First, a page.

IT’S very easy to feel you’re going round in circles in Swindon, and for 85 minutes the sense of déjà vu for Wanderers was strong.

As the missed opportunities stacked up like the many roundabouts surrounding the County Ground, this looked like yet another occasion we would rue the lack of killer instinct in Phil Parkinson’s side.

But then, a most unexpected helping hand.

Brandon Ormonde-Ottewill’s moment of misfortune ensured that Wanderers did not equal a club-record fifth league game without a goal. It was the least the Whites deserved, given their superiority in the second half and the weight of chances created, but felt like a let-off nonetheless.

A week earlier a crestfallen Parkinson had stood after defeat against Oxford United and admitted his side had lost the ability to grind out results. Two 1-0 victories later, the relief of his face was clear as day.

This was a performance reminiscent of the first four games of the season. It was unquestionably flawed but organised and gritty enough to suggest that if – if – the front men could start firing, good times are ahead.

Finding someone to provide a regular supply of goals is proving a problem for the manager, and an answer came no closer at Swindon.

Wanderers have had fewer shots on target than any other side in League One this season, extending their haul by eight to 44 on Saturday. To pin their wastefulness entirely on poor execution, however, would be unfair and had it not been for the brilliance of Robins’ former Liverpool keeper Lawrence Vigouroux this victory would have been a much more routine affair.

Compensating for the profligacy in front of goal is a robust defence. David Wheater and Mark Beevers have been rock solid all season, as has Jay Spearing in front of them.

Josh Vela’s recent resurgence continued at Swindon and credit must also go to right-back Lawrie Wilson, who had his best outing in a Bolton shirt for some time before being elbowed in the face by Raphael Branco late on, ensuring a red card for the defender.

Though defensive organisation will get Bolton so far, they have to start taking some chances. And at least four big ones were wasted at the County Ground.

The first half was a forgettable affair. Swindon controlled possession but failed to puncture an impressive Whites’ rearguard.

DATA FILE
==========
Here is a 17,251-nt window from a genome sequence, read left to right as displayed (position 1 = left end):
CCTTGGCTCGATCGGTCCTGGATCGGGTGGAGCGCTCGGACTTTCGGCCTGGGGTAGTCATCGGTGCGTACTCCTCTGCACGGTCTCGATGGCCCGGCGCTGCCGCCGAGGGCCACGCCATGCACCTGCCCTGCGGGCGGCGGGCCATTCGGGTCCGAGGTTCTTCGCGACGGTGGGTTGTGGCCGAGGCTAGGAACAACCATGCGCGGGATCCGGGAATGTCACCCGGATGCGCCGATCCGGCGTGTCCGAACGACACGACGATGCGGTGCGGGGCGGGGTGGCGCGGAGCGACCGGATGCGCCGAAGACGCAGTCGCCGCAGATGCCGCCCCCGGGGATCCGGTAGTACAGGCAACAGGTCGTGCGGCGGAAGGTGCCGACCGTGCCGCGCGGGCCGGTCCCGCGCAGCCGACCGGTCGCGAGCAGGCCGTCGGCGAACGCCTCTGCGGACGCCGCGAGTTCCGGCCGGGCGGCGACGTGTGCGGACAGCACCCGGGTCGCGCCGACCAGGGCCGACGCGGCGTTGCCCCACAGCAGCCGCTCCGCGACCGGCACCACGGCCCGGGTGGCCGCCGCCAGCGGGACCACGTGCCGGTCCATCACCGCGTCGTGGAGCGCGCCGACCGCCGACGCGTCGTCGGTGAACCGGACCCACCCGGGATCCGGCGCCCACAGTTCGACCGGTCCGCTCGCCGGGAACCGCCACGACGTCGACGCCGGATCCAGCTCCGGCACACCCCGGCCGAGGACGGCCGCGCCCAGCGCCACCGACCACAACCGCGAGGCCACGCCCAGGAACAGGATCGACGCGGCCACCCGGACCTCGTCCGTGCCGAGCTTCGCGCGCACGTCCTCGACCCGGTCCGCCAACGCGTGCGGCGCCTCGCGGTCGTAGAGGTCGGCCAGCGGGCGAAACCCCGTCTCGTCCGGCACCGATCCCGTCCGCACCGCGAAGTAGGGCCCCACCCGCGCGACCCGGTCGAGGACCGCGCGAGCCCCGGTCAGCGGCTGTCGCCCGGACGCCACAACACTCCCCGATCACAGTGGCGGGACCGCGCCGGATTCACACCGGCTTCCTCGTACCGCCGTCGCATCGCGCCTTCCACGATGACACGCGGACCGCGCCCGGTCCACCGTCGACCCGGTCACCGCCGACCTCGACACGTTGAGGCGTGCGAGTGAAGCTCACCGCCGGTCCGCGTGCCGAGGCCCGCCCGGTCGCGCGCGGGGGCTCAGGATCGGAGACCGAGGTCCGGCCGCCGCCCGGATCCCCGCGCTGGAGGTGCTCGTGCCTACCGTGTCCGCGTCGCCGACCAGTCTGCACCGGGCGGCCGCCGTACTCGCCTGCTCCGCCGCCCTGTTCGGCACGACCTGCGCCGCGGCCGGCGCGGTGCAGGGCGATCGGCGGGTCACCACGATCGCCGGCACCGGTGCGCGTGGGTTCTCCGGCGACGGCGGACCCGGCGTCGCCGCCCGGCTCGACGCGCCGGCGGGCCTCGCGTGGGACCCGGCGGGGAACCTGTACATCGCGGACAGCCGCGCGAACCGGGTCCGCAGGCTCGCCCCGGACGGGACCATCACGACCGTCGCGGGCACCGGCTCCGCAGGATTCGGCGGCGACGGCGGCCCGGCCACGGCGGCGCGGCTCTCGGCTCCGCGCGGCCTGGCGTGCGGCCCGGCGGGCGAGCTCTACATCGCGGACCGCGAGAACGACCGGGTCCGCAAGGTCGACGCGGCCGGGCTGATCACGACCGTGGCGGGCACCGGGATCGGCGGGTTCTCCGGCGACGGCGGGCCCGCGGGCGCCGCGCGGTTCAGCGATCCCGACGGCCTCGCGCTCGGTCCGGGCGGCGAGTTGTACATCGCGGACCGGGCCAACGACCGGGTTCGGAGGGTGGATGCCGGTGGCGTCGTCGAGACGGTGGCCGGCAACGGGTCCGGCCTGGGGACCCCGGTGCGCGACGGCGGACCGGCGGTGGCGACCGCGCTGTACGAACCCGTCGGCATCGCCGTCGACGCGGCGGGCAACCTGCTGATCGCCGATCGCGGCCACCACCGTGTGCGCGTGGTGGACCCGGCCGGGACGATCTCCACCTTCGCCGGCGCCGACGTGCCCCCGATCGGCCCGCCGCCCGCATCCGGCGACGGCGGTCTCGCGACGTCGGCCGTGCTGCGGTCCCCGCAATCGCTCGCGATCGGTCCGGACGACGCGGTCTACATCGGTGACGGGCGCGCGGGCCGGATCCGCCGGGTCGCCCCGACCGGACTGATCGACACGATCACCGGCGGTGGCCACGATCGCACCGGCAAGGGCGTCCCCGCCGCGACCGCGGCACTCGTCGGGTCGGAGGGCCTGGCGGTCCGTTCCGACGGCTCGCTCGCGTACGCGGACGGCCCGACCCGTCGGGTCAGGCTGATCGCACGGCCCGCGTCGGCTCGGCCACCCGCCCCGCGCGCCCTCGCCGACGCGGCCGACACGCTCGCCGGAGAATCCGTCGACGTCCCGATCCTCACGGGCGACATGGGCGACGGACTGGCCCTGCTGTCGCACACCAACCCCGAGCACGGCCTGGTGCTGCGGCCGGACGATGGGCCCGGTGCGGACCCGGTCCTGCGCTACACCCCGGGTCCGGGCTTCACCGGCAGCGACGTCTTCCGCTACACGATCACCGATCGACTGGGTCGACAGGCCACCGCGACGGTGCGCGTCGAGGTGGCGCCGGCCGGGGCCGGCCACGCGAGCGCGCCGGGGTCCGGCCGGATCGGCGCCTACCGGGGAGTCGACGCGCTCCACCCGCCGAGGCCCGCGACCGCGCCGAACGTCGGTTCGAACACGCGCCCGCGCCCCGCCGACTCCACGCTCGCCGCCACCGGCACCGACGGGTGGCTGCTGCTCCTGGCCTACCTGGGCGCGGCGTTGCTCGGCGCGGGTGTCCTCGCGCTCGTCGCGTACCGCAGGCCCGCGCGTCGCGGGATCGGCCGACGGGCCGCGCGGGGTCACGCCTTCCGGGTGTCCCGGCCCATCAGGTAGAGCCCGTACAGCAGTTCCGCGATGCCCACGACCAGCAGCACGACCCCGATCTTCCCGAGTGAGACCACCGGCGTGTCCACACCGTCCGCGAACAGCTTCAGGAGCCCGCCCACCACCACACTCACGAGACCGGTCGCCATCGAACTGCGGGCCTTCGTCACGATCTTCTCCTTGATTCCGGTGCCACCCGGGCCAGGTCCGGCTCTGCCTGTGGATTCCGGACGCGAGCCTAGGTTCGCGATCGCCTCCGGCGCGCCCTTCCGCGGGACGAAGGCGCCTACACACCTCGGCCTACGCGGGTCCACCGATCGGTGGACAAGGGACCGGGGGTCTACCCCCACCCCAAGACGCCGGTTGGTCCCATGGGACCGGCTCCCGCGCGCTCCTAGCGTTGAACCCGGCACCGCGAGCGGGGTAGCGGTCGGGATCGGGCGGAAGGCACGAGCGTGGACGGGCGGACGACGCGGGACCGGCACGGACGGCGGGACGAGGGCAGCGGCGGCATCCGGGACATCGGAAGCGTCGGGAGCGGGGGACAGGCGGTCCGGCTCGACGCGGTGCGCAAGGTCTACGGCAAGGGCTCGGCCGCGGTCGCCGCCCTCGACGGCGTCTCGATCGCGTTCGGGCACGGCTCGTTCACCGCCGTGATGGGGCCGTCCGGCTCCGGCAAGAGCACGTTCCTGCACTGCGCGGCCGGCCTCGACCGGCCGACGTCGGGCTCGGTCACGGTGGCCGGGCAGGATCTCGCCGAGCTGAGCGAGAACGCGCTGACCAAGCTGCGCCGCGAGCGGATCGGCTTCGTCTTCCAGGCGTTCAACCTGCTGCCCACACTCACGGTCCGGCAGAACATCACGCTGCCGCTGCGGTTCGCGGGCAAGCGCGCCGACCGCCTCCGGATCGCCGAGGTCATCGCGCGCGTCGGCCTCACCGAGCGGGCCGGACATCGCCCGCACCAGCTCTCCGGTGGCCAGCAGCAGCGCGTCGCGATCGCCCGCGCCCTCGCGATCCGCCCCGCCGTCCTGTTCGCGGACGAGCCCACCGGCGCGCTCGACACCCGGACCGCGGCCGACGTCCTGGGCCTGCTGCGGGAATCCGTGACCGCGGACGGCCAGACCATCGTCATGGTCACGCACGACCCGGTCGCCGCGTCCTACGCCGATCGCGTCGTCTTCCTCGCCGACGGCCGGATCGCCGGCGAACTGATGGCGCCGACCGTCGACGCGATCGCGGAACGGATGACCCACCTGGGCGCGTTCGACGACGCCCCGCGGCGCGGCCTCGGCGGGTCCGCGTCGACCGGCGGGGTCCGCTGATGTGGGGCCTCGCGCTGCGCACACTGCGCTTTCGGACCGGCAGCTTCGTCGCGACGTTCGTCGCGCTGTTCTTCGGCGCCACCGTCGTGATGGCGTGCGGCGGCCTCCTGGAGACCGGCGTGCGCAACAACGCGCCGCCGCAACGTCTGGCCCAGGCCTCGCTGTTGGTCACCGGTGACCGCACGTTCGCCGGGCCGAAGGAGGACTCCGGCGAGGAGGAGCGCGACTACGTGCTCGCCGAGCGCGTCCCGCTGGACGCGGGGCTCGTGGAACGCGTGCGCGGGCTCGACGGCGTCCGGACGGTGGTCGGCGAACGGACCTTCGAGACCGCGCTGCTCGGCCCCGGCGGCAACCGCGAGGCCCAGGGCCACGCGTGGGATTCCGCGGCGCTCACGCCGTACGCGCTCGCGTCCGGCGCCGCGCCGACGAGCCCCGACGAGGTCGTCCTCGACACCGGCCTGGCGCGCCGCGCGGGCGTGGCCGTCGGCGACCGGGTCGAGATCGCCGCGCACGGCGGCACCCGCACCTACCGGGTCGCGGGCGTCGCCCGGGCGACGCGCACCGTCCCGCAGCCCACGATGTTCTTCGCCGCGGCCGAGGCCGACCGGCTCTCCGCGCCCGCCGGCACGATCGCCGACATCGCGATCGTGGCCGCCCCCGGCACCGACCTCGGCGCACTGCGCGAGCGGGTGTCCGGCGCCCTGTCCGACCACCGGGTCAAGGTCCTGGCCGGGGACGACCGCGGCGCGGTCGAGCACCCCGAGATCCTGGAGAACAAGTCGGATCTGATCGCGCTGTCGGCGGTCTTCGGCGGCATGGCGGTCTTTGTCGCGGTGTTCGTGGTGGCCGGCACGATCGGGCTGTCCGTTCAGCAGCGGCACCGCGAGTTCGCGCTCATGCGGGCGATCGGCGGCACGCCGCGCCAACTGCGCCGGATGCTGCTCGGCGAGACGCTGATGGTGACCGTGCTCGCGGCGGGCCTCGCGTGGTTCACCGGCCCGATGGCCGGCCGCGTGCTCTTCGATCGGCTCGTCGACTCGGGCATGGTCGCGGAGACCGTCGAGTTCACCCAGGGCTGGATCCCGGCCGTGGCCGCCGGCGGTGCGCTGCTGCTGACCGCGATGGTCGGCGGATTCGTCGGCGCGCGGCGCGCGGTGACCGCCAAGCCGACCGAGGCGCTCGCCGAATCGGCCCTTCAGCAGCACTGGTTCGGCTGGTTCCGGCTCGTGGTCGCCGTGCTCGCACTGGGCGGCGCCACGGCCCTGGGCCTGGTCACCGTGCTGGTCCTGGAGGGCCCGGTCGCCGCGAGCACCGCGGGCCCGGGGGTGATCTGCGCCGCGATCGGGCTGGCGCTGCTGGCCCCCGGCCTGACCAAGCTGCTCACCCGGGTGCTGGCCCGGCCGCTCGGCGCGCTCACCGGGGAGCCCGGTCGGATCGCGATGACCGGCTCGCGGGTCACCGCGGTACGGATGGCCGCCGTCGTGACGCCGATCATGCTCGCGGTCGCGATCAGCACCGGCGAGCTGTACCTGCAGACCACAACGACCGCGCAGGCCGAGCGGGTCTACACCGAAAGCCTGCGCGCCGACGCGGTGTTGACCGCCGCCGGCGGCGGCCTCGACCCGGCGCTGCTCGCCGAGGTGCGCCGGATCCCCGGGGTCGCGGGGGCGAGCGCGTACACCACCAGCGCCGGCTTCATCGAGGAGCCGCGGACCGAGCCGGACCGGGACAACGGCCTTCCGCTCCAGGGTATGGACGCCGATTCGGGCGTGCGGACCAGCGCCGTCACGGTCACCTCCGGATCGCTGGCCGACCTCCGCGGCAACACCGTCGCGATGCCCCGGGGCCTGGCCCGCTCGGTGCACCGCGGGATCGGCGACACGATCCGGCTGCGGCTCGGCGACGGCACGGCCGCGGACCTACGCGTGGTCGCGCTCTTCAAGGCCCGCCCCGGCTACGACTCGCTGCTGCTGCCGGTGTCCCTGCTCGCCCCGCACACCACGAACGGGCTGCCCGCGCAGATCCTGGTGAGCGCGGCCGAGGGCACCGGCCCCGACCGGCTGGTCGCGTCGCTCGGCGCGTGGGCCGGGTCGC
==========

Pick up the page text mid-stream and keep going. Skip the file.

There were gaps to exploit as the home side’s wing-backs pushed further and further forward. In fact it turned into an exercise in patience at times for Parkinson’s men.

Gary Madine walked an uncomfortable tightrope for most of the game after being handed a first-half caution for an elbow on Nathan Thompson. The contact looked negligible and Swindon’s players appeared to be on a wind-up mission from there on in.

James Henry also lived in purgatory for most of the first half. The Wolves winger has not yet fired in a Bolton shirt and this was a day on which very little went right.

Half an hour in the 28-year-old raced on to Zach Clough’s pass but had a shot blocked by the feet of Vigouroux, rather than squaring to the unmarked Vela.

And then just before the break Clough’s far post header dropped for Henry six yards out, only for his own to end up bouncing over the bar.

The frustration continued after the break for the Whites as Spearing’s low shot took a nick off a defender’s ankle and dribble inches wide of the post. And as 500 minutes of goalless league football ticked by, the anger grew.

As Henry walked off, replaced by Sammy Ameobi, he summed up the mood by slamming his fist down on the dugout. Little did he know, but the man coming on to the pitch would do as much to turn the game in Wanderers’ favour as anyone.

After Vigouroux pushed a dipping free-kick from Clough over the bar the Whites got a touch of luck as Nathan Delfouneso’s back-heel bounced off Wilson and wide of the post.

Howard then had a lucky escape after Wheater’s simple header bounced off his chest and right into the path of Luke Norris. Thankfully, the Whites’ keeper snatched the ball back at the last moment.

Wanderers regained control and should have scored when Ameobi played Clough though on goal, cue another excellent save from Vigouroux.

And Clough wasn’t the last. Proctor was also thwarted by the Swindon keeper, as was late sub Keshi Anderson. Thankfully, Vela followed up his effort with a low shot that bounced off Ormonde-Ottewill’s shins and into the bottom corner.

After a slow start, the game had built into a crescendo. There was still time for some late drama as Branco elbowed Wilson, leaving Swarbrick with no option but to send the Swindon man off in stoppage time.

Had Wanderers driven away from Wiltshire with a point it would have been hard not to concentrate on the negatives – the wasted chances in particular.

They remain a glitch to be fixed by Parkinson; a big one at that.

But they say ‘if you can’t be good, be lucky.’ This might just have been the break the manager needed.